Monday, September 09, 2013

Movie Review: Shuddh Desi Romance - never before has an Indian rom-com snubbed marriage so effectively

There is nothing shuddh (pure) or desi (Indian) about the romance in Shuddh Desi Romance so don’t go expecting a stereotypical Bollywood ending where the hero and heroine are united in matrimony. Anything but.

In the years to come, this unconventional Yash Raj Films movie will be remembered as the first Bollywood film to promote cohabitation (live-in relationships). Yes, there have been films such as Salaam Namaste and I, Me aur Main that featured cohabiting couples but never before has an Indian rom-com snubbed marriage so effectively.

Shuddh Desi Romance would have you believe that marriage is now a far less attractive prospect than it once was for many young couples. You may even feel sorry for wedding caterer and decorator (Rishi Kapoor) whose main business worry in the film is that traditional marriage may be heading towards extinction.

To be honest, any film which brought together director Maneesh Sharma (Band Baaja Baaraat) and screenwriter Jaideep Sahni (Chak De! India) couldn’t really have been formulaic. In an interview to Reuters, Sahni said his films are about real people. His characters certainly do not shy away from using the toilet. Indeed, much of the film revolves around the bathroom break -- even the intermission gets renamed.

But I’m getting ahead of myself. Shuddh Desi Romance is the story of Raghuram, Gayatri and Tara and their intersecting lives in the historical city of Jaipur. Raghuram or Raghu (as he prefers to be addressed) is a tourist guide, part-time salesman and professional wedding guest. Just before his own nuptials, Raghu meets Gayatri, who is also in the wedding guest business and is being paid to pose as his sister. Soon, our hero thinks he’s in love with the lively instructor at an English-language school and forgets all about Tara, the woman he was originally supposed to marry.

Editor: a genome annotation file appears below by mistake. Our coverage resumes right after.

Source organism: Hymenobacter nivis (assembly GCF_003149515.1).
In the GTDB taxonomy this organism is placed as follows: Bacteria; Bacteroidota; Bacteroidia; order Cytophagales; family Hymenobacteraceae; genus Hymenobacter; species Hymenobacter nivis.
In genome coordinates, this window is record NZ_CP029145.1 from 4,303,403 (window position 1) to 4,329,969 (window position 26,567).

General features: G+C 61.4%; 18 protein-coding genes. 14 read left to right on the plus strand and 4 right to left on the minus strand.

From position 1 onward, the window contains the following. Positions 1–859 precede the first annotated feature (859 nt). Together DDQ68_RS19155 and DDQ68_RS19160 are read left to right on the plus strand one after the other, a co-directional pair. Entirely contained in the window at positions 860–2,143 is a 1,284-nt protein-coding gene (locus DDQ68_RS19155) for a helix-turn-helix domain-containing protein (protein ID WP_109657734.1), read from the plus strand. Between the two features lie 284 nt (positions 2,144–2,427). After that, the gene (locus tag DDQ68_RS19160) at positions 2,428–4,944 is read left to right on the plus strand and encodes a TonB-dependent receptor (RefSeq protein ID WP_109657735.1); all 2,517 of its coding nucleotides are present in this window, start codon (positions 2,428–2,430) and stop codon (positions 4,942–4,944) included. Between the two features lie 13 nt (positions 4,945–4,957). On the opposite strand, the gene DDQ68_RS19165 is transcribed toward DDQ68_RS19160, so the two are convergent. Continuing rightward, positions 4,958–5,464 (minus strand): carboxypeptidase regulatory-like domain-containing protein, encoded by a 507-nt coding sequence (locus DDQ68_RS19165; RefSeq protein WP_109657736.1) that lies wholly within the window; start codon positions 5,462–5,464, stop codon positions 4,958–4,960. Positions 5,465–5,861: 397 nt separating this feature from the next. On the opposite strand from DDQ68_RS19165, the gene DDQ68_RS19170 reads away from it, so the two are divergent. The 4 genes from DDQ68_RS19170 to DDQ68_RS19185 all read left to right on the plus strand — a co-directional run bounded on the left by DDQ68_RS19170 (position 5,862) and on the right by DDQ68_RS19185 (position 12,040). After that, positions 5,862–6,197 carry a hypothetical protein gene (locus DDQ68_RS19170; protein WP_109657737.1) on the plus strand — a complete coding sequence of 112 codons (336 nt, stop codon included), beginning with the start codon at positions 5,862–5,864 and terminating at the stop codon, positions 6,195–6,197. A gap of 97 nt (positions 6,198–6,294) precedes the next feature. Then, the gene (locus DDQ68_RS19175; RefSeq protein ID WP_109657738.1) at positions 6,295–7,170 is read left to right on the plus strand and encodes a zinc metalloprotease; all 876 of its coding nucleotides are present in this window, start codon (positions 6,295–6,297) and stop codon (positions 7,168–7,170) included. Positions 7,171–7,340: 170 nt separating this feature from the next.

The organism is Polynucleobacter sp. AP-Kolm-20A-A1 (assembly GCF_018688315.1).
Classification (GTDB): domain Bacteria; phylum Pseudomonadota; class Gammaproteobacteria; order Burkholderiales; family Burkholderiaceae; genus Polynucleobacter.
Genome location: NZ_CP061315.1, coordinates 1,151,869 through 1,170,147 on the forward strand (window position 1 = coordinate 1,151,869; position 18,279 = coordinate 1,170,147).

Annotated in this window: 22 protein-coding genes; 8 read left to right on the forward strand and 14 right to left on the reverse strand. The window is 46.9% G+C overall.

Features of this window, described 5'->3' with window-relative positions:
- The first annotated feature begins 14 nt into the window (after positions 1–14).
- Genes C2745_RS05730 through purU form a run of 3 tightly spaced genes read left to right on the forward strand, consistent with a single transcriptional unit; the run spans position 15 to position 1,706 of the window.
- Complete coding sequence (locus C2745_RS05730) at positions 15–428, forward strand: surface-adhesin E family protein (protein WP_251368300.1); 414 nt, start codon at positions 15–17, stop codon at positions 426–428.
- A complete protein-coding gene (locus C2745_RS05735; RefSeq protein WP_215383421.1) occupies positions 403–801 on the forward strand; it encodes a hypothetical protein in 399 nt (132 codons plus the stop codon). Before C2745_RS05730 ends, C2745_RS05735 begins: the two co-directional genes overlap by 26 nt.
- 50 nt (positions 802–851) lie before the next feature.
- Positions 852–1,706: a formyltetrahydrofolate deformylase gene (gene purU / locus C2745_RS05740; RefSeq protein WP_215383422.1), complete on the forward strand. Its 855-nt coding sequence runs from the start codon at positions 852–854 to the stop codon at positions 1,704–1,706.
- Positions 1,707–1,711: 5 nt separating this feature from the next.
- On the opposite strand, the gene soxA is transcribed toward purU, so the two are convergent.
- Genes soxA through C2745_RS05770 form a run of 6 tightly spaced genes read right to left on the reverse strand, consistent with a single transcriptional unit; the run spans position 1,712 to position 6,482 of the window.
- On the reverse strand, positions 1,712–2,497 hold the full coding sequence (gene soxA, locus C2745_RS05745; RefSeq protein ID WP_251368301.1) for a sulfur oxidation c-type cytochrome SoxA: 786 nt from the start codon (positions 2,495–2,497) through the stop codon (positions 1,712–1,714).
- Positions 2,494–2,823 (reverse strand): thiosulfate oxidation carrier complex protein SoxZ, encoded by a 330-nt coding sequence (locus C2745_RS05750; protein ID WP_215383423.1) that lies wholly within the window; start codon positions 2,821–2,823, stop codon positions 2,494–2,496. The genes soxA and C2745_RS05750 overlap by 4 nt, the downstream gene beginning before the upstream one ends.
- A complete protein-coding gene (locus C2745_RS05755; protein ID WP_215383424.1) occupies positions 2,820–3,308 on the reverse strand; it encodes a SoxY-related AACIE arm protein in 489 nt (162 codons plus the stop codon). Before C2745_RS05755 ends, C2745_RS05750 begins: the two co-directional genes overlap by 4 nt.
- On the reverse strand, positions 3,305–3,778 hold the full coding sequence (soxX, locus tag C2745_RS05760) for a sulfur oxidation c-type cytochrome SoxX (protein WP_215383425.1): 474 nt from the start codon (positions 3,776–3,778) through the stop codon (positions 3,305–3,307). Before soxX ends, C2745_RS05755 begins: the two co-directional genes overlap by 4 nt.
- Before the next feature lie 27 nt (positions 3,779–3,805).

Doesn't seem much of a storyline to sustain audience interest for two hours. But it surprisingly does. What eventually works for Shuddh Desi Romance is its dialogue. Screenwriter Sahni is at his witty best, effortlessly moulding situations and making his characters mouth unexpected lines. Jaipur city is a character in itself and lends an aura of authenticity to a well-shot film, one that depicts modernity trumping tradition in an India that is still largely conservative.

Sushant Singh Rajput puts in an impressive performance as the bumbling and indecisive lover, at a loss for words whenever confronted by Gayatri or Tara. Parineeti Chopra shines as the mature Gayatri who’s had her heart broken before. Newcomer Vani Kapoor plays the third corner in this love triangle, and does so confidently.

There aren't too many songs (to the film’s credit) but Gulabi is easily the best track. What lets the film down is a slackening of pace in the second half, a flaw Sharma’s Band Baaja Baaraat didn’t suffer from. But Shuddh Desi Romance is a film you should watch even if you disagree with its premise. It's a progressive film that might just work if enough youngsters make it to the cinemas.

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